KABUL (Reuters) - The Afghan election headed for a second round run-off in mid-June between Abdullah Abdullah, a former opposition leader, and ex-World Bank economist Ashraf Ghani after final results on Thursday showed no candidate had won an absolute majority.
The run-off will be held on June 14 and the results will be announced on July 22.
The winner will take charge at a crucial time with most foreign troops due to withdraw by the end of the year, the Taliban insurgency still raging and an agreement with Washington permitting some U.S. forces to stay hanging in the balance.
Abdullah, a former leader in the anti-Taliban Northern Alliance, scored 45 percent of the vote in the first round held on April 5, followed by Ghani with 31.6 percent, the Independent Election Commission (IEC) said.
“As the none of the candidates got more than 50 percent of the vote, the election goes to the second round,” IEC chief Ahmad Yousuf Nuristani told a news conference.
Abdullah and Ghani both say they will sign the agreement with Washington allowing American troops to stay beyond 2014 for counter-insurgency and training purposes. President Hamid Karzai had refused to sign a pact, which otherwise would have been seen as part of his legacy.
Both contenders have also said they are open to a peace deal with the Taliban, who have refused to deal directly with Karzai’s government, calling him a puppet of the West despite his frequent outbursts over U.S. strategy in Afghanistan.
Former foreign minister Zalmai Rassoul, widely seen as Karzai’s favored candidate, finished a distant third with 11.4 percent, but has since joined Abdullah’s camp.
Karzai was constitutionally barred from standing for a third term, having been first elected in 2004. He earlier held the presidency for two years on an interim basis after Afghan forces backed by the United States ousted the Taliban from power in late 2001.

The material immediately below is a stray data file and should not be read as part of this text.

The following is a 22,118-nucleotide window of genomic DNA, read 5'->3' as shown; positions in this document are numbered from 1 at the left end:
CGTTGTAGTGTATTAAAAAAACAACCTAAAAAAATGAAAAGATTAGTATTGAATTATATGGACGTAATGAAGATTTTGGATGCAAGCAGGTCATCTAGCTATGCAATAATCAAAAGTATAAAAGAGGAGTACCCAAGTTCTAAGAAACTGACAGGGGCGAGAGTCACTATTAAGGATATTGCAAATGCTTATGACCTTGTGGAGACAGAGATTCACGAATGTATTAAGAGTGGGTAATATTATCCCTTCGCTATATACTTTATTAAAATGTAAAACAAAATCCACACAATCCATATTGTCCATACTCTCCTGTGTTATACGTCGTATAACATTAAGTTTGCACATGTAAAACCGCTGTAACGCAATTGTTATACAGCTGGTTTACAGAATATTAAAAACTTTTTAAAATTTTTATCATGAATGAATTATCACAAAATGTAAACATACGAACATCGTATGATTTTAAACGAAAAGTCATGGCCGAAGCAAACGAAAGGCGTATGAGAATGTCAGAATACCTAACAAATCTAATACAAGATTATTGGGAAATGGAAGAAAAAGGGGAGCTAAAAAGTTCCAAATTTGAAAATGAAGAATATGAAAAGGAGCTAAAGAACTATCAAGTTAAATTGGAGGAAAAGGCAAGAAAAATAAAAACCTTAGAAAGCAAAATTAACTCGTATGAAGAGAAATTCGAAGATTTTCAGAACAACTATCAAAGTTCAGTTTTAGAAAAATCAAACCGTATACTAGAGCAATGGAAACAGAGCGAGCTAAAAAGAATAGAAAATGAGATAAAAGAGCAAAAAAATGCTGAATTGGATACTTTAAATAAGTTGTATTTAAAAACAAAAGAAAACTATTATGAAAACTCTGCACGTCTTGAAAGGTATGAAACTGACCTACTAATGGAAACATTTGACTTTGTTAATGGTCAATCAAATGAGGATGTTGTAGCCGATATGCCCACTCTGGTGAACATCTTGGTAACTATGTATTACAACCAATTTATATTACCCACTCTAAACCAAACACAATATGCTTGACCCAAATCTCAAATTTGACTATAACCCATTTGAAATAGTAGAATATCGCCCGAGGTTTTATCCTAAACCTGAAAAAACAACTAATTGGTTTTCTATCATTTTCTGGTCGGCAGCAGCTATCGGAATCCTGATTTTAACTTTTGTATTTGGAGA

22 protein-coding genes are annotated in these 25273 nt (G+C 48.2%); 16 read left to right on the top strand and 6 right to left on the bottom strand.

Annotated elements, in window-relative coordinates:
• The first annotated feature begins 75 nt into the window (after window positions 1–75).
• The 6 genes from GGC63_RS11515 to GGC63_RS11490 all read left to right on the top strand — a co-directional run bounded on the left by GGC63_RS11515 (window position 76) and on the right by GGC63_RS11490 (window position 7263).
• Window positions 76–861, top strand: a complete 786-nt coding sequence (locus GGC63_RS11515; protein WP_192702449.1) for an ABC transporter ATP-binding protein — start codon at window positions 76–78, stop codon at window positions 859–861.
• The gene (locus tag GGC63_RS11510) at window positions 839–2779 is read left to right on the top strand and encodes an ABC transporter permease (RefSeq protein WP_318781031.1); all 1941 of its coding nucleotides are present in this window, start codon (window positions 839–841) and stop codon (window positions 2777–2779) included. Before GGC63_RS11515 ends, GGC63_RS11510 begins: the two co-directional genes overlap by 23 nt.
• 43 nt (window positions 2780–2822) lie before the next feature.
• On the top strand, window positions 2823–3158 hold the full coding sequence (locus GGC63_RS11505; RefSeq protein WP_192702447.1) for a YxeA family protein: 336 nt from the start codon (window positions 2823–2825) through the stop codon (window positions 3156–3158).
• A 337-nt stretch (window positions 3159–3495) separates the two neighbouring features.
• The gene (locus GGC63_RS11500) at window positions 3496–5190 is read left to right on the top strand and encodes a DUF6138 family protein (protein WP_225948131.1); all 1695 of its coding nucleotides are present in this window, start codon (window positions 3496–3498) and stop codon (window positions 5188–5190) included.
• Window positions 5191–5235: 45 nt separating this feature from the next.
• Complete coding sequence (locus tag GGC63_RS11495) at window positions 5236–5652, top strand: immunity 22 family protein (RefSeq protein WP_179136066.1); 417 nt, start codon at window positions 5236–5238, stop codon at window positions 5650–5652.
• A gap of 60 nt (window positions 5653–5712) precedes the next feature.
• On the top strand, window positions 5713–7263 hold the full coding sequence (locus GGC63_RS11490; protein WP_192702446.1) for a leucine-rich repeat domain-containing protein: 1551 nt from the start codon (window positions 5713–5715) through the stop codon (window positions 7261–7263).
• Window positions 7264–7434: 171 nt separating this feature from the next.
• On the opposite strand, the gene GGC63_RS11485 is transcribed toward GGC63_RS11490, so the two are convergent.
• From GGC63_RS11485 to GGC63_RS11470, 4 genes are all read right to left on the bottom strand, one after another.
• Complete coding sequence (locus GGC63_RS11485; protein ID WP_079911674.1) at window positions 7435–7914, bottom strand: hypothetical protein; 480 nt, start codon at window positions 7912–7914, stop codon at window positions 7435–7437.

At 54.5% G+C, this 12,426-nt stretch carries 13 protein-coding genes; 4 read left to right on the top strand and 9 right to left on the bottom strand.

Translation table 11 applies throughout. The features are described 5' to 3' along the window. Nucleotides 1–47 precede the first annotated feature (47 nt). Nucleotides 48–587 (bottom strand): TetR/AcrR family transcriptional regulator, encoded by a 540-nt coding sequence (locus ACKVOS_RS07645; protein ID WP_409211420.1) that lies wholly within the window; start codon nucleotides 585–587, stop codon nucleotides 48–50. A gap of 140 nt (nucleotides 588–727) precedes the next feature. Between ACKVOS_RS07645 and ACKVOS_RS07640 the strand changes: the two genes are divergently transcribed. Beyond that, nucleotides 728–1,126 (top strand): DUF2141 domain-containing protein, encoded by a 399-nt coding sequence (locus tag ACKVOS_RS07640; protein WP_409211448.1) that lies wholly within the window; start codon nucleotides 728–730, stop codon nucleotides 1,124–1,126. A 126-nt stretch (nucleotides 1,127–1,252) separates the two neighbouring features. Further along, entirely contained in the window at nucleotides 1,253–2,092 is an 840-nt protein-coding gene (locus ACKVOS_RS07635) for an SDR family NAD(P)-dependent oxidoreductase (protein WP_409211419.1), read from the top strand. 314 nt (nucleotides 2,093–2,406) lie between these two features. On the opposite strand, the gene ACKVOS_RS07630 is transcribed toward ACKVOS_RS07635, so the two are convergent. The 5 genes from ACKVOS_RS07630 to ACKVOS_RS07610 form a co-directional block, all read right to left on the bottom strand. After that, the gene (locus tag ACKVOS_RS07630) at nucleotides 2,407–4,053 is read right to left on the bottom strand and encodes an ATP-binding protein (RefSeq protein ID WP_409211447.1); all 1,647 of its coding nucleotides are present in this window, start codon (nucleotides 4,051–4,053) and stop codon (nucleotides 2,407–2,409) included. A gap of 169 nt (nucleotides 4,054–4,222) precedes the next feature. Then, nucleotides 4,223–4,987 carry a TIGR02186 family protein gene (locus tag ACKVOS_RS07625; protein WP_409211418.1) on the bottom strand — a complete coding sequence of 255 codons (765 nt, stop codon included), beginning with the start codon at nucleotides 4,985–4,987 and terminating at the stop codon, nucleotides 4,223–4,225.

Having served as foreign minister in the early years of Karzai’s presidency, Abdullah ran against Karzai in a 2009 election, but pulled out of a run-off due to allegations of electoral fraud and has been a vocal critic of Karzai’s administration ever since.
The run-off will be held two weeks later than initially planned, partly due to the loss of election materials that were destroyed by the Taliban in an attack on the IEC’s headquarters ahead of the vote, Nuristani said.
Although the April 5 presidential election generated more complaints of serious fraud than in 2009, it is widely seen to have been a success because voter turnout was unexpectedly high and fewer votes were thrown out than last time.
Around 7 million of an eligible 12 million voters braved the threat of Taliban attacks to cast ballots in what will be the first democratic transition of power in their country’s history.
Just 300,000 votes were cast out as fraudulent compared to over a million in the previous election.
That said, election authorities have however been criticized by observers for taking decisions behind closed doors, where they could be swayed by political pressure and horse-trading.
“I urge them to make greater efforts to further increase transparency,” said United Nations envoy to Afghanistan Jan Kubiš. “Afghans should have confidence that all valid votes will be counted and all fraudulent votes discarded.”
The next round of campaigning is due to start on May 22.
Reporting by Hamid Shalizi; Writing by Jessica Donati; Editing by Simon Cameron-Moore